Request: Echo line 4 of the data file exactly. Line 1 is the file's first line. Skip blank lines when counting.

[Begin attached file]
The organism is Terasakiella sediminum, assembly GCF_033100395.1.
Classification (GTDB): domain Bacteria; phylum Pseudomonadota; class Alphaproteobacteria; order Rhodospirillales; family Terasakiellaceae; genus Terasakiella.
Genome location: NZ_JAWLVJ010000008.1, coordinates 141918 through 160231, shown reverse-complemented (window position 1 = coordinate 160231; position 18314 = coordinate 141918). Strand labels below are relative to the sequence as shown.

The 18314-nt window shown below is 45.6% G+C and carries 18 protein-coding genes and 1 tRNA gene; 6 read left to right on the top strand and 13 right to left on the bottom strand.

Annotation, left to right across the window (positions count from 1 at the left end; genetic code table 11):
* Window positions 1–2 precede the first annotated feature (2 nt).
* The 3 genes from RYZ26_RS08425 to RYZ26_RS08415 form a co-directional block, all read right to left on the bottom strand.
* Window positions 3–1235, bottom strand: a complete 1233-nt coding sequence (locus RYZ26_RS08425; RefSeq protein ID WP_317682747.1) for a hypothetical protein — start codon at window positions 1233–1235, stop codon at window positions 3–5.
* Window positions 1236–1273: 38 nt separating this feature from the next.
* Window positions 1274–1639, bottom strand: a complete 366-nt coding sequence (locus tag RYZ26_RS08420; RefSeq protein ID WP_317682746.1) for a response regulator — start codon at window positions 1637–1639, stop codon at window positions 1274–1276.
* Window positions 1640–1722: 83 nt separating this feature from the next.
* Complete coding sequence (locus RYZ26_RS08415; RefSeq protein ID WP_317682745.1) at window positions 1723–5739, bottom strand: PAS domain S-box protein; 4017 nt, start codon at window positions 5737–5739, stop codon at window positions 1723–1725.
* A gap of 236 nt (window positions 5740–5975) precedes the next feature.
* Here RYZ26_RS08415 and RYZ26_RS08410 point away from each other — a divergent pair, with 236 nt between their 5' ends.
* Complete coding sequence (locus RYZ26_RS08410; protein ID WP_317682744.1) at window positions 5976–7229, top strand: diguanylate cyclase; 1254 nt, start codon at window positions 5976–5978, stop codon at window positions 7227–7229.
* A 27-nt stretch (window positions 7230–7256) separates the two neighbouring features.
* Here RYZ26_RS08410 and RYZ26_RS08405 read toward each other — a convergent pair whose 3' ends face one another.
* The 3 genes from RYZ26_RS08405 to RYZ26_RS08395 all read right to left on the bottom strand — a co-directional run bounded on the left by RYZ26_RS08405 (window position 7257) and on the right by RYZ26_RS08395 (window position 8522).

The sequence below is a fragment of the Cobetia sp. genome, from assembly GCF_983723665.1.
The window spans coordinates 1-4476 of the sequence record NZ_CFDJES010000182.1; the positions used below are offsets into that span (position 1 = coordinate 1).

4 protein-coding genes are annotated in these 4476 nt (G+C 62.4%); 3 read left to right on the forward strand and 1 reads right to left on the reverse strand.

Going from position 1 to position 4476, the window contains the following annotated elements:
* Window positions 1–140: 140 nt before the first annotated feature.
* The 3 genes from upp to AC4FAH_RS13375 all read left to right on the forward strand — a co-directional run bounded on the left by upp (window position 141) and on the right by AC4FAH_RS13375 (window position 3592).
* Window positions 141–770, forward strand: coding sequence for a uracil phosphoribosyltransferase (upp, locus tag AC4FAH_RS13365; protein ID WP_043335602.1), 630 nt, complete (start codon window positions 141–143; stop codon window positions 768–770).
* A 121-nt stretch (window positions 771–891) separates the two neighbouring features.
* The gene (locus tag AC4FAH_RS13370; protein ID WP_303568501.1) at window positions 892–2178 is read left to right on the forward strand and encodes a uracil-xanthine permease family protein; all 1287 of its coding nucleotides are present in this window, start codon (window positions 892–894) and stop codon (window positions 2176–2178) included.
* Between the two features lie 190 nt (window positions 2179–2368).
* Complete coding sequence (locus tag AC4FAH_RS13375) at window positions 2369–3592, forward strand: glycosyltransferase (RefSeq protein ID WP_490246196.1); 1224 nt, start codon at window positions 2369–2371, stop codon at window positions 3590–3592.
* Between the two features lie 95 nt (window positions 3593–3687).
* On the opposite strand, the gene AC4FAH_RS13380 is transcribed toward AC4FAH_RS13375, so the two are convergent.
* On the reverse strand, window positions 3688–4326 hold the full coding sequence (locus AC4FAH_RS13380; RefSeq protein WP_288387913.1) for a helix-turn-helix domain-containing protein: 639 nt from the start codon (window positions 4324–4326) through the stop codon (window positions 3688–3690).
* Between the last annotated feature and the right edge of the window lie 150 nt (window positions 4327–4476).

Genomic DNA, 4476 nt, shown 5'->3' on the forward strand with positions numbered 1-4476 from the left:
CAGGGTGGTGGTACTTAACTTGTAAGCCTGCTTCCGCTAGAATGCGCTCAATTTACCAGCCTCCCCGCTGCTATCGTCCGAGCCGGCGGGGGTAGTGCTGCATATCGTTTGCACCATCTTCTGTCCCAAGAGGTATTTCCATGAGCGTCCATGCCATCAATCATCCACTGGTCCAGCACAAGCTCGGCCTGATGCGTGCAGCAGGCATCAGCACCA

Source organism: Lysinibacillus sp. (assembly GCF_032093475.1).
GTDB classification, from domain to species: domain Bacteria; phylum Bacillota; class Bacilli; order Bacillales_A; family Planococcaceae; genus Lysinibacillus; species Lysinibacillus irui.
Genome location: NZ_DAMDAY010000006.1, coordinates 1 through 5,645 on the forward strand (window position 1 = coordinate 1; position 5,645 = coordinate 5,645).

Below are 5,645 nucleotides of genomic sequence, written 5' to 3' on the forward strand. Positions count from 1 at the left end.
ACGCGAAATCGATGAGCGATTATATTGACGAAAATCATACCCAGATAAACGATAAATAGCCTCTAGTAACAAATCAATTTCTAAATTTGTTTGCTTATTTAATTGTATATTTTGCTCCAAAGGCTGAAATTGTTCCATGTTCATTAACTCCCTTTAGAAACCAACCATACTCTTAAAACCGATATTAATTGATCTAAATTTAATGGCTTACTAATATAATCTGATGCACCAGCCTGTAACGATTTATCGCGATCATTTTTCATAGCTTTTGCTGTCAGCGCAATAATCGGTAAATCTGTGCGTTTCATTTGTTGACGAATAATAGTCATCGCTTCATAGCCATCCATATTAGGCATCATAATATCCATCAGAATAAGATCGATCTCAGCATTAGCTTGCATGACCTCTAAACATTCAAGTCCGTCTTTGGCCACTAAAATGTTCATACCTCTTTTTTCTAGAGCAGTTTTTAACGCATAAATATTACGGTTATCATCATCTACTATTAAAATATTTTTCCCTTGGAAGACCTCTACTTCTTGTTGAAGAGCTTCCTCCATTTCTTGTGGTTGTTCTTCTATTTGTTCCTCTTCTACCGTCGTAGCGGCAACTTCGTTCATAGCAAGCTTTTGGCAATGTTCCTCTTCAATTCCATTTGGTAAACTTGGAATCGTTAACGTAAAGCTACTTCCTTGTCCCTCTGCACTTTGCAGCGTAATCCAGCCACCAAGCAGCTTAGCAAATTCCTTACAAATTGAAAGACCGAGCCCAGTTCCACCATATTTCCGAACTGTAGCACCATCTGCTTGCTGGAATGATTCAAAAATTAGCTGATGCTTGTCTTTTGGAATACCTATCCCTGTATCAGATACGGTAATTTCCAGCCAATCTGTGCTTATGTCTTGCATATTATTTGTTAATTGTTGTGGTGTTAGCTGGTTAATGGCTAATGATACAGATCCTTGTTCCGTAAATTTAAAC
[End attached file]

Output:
The 18314-nt window shown below is 45.6% G+C and carries 18 protein-coding genes and 1 tRNA gene; 6 read left to right on the top strand and 13 right to left on the bottom strand.